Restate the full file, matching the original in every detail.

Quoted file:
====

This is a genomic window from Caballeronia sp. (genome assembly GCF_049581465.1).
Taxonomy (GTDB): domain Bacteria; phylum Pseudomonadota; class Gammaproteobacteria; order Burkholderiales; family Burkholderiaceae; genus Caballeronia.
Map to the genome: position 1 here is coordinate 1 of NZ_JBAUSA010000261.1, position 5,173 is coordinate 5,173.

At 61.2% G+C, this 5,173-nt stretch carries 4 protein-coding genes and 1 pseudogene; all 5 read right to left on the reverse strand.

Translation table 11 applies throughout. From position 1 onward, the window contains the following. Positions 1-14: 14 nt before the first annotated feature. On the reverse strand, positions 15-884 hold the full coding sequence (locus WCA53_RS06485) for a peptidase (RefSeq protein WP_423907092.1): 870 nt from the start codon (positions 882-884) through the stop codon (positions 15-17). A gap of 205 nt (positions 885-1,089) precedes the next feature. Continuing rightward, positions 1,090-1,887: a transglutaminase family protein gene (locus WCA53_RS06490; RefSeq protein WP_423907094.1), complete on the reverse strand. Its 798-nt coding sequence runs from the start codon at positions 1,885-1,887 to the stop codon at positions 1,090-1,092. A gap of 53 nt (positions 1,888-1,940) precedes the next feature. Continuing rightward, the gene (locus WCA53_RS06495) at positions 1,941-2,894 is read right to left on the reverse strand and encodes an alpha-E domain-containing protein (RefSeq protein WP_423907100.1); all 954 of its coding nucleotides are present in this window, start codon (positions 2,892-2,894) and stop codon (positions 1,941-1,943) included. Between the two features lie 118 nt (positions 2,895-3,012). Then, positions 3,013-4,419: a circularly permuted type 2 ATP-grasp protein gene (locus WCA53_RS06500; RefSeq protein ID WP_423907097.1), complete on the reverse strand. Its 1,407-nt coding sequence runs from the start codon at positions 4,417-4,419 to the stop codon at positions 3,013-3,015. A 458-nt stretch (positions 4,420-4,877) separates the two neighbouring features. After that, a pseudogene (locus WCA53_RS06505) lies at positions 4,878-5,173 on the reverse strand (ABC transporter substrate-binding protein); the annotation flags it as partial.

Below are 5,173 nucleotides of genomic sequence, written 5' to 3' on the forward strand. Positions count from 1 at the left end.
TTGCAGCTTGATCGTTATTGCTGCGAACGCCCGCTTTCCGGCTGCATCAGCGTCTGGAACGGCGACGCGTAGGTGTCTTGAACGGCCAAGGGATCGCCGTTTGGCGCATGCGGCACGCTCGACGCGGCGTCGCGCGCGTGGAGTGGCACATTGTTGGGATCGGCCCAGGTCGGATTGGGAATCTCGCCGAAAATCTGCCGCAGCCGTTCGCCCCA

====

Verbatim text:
This is a genomic window from Caballeronia sp. (genome assembly GCF_049581465.1).
Taxonomy (GTDB): domain Bacteria; phylum Pseudomonadota; class Gammaproteobacteria; order Burkholderiales; family Burkholderiaceae; genus Caballeronia.
Map to the genome: position 1 here is coordinate 1 of NZ_JBAUSA010000261.1, position 5,173 is coordinate 5,173.

At 61.2% G+C, this 5,173-nt stretch carries 4 protein-coding genes and 1 pseudogene; all 5 read right to left on the reverse strand.

Translation table 11 applies throughout. From position 1 onward, the window contains the following. Positions 1-14: 14 nt before the first annotated feature. On the reverse strand, positions 15-884 hold the full coding sequence (locus WCA53_RS06485) for a peptidase (RefSeq protein WP_423907092.1): 870 nt from the start codon (positions 882-884) through the stop codon (positions 15-17). A gap of 205 nt (positions 885-1,089) precedes the next feature. Continuing rightward, positions 1,090-1,887: a transglutaminase family protein gene (locus WCA53_RS06490; RefSeq protein WP_423907094.1), complete on the reverse strand. Its 798-nt coding sequence runs from the start codon at positions 1,885-1,887 to the stop codon at positions 1,090-1,092. A gap of 53 nt (positions 1,888-1,940) precedes the next feature. Continuing rightward, the gene (locus WCA53_RS06495) at positions 1,941-2,894 is read right to left on the reverse strand and encodes an alpha-E domain-containing protein (RefSeq protein WP_423907100.1); all 954 of its coding nucleotides are present in this window, start codon (positions 2,892-2,894) and stop codon (positions 1,941-1,943) included. Between the two features lie 118 nt (positions 2,895-3,012). Then, positions 3,013-4,419: a circularly permuted type 2 ATP-grasp protein gene (locus WCA53_RS06500; RefSeq protein ID WP_423907097.1), complete on the reverse strand. Its 1,407-nt coding sequence runs from the start codon at positions 4,417-4,419 to the stop codon at positions 3,013-3,015. A 458-nt stretch (positions 4,420-4,877) separates the two neighbouring features. After that, a pseudogene (locus WCA53_RS06505) lies at positions 4,878-5,173 on the reverse strand (ABC transporter substrate-binding protein); the annotation flags it as partial.

Below are 5,173 nucleotides of genomic sequence, written 5' to 3' on the forward strand. Positions count from 1 at the left end.
TTGCAGCTTGATCGTTATTGCTGCGAACGCCCGCTTTCCGGCTGCATCAGCGTCTGGAACGGCGACGCGTAGGTGTCTTGAACGGCCAAGGGATCGCCGTTTGGCGCATGCGGCACGCTCGACGCGGCGTCGCGCGCGTGGAGTGGCACATTGTTGGGATCGGCCCAGGTCGGATTGGGAATCTCGCCGAAAATCTGCCGCAGCCGTTCGCCCCA